Bobbie volunteered for some filming of her pregnancy abdominal bracing activation patterns, enabling regular input to refine this pattern, which is often needed with clients as the abdominal wall continues to lengthen. By observing her patterns and feeling the abdominal wall activation in different positions as her pregnancy progressed, these regular checks and ‘tune ups’ helped her to refine her technique.
We were able to film Bobbie activating her abdominal wall using a pregnancy abdominal bracing action at 40 weeks, with a good technique. Her level of gap was maintained at less than 3-fingers-width during her pregnancy.
So, the question to be asked is, how big would her gap have been if she hadn’t had it checked and modified her training at 12 weeks of pregnancy?
It’s never too late – or too early
As the three case studies above show, starting conversations about the changes that pregnancy and birth can bring about in the body is important. Interestingly, some men can also have abdominal separation, which could impact upon their core conditioning training, their back and their pelvic floor.
As Amber’s story illustrates, it’s never too late to look at changing a gap if one is identified in a client. Abdominal separation is something that can be screened for by PTs, so it is advisable to undertake specific training that will teach you to identify the way the abdominal wall is working with the pelvic floor, and how intra-abdominal pressure control is occurring. The occurrence of any bulging or doming during an exercise indicates that there is strain on the linea alba, and the exercise should cease.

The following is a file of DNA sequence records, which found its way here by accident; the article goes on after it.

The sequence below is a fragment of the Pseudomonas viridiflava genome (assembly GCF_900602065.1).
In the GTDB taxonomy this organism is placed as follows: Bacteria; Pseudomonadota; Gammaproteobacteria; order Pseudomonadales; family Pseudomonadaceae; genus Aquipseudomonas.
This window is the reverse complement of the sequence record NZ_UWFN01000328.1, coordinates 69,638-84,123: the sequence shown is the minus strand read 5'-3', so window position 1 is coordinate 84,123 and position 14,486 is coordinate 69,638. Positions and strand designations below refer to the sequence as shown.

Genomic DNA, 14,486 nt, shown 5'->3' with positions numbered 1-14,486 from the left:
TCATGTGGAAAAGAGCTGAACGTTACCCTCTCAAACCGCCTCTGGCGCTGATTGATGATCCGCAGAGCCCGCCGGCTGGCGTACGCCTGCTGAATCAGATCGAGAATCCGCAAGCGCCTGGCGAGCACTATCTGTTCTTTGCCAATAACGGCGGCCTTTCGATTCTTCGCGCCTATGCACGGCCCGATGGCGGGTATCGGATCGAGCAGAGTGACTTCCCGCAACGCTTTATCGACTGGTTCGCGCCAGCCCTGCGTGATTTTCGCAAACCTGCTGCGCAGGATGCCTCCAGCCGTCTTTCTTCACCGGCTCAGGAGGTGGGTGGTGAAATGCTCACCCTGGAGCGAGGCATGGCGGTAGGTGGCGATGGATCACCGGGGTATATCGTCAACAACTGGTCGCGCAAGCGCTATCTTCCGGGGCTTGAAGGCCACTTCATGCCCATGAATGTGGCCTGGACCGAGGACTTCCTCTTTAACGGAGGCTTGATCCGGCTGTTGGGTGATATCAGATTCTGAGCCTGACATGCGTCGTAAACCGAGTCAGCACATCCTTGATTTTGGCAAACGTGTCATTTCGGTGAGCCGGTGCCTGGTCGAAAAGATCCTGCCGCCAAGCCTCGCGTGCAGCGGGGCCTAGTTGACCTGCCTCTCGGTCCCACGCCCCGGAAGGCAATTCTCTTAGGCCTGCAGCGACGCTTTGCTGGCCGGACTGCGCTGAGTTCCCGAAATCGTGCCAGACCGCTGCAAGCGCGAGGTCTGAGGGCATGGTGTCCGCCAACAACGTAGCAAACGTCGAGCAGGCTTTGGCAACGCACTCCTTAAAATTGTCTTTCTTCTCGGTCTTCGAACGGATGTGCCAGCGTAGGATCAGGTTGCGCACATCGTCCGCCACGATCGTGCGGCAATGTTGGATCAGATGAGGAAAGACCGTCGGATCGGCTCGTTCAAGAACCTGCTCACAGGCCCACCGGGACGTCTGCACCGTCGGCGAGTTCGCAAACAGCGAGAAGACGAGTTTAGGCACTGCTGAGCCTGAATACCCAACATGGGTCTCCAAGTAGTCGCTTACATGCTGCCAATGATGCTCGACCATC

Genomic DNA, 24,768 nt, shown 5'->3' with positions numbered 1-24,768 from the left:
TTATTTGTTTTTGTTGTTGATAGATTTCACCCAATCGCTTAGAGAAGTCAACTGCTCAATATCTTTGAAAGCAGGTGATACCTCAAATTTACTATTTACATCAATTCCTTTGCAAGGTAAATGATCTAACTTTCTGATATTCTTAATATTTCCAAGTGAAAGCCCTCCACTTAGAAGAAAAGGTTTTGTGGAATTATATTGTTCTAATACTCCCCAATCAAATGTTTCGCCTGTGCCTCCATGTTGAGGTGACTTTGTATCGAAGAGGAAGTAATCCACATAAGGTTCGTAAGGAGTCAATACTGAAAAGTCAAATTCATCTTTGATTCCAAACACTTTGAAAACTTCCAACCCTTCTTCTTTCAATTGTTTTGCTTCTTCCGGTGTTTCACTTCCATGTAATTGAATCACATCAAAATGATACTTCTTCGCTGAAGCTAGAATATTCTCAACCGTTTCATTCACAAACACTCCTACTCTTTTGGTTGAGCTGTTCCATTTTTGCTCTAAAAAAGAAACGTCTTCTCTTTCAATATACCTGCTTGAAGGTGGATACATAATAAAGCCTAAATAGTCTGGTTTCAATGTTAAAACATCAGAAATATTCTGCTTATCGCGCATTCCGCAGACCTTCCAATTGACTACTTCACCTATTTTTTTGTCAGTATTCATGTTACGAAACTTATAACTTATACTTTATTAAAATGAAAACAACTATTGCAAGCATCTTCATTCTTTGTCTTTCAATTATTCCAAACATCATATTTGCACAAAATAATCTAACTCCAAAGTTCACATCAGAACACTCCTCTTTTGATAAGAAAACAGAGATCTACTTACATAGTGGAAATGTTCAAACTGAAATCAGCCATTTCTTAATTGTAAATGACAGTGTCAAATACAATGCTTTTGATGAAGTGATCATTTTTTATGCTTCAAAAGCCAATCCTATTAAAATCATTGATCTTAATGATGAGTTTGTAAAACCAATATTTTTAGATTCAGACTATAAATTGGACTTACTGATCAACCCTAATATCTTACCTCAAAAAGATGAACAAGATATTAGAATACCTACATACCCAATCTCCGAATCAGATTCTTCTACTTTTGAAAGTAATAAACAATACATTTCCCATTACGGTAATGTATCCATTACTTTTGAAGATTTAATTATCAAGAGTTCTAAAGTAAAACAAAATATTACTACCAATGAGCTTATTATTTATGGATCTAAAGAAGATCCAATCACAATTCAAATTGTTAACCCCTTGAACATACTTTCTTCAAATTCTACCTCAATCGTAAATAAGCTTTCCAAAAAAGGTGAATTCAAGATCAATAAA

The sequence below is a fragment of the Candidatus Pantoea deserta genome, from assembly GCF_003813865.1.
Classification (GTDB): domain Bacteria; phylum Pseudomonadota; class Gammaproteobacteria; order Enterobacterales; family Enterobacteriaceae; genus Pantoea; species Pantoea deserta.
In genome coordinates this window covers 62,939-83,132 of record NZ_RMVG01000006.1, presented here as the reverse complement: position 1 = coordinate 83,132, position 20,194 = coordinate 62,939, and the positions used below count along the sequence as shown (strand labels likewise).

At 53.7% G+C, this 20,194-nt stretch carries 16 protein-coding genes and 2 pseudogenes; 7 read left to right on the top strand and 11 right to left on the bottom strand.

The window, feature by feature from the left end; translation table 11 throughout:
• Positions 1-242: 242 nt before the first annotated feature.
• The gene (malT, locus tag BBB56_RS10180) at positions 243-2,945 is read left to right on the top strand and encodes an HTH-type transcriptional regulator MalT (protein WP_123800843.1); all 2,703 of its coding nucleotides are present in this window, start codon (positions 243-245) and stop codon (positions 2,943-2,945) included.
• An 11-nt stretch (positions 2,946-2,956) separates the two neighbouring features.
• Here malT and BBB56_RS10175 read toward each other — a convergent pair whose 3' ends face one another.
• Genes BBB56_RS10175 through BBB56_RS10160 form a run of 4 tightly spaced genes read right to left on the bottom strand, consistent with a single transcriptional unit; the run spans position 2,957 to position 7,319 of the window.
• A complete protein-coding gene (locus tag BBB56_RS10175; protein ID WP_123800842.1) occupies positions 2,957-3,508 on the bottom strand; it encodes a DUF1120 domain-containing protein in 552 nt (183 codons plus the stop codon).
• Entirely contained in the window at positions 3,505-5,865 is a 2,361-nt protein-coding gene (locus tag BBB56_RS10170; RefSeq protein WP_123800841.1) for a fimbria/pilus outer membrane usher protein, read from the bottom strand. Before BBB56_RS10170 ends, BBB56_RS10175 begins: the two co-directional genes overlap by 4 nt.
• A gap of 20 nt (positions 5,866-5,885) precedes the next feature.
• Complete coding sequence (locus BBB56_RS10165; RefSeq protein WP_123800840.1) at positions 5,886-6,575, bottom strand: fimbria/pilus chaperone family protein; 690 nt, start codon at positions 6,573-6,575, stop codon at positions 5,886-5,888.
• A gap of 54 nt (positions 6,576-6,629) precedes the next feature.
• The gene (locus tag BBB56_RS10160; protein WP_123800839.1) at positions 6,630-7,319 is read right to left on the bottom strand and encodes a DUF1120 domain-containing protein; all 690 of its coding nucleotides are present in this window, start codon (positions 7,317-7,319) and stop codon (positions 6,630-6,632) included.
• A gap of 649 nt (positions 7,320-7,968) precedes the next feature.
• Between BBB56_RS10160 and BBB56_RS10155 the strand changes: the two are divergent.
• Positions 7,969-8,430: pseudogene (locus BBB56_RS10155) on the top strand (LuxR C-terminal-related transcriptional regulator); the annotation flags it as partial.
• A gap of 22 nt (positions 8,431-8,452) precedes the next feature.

If an identified gap measures more than 2 fingers width, the client should be referred to a physiotherapist workingin pelvic health physiotherapy for an assessment and management.
A physiotherapist based in an obstetric GP clinic, Dianne is a course creator, Women’s Health Ambassador for Australian Fitness Network and the Director of The Pregnancy Centre. She has worked in women’s health and fitness for 25 years and was integral in the development of the Pelvic Floor First resources.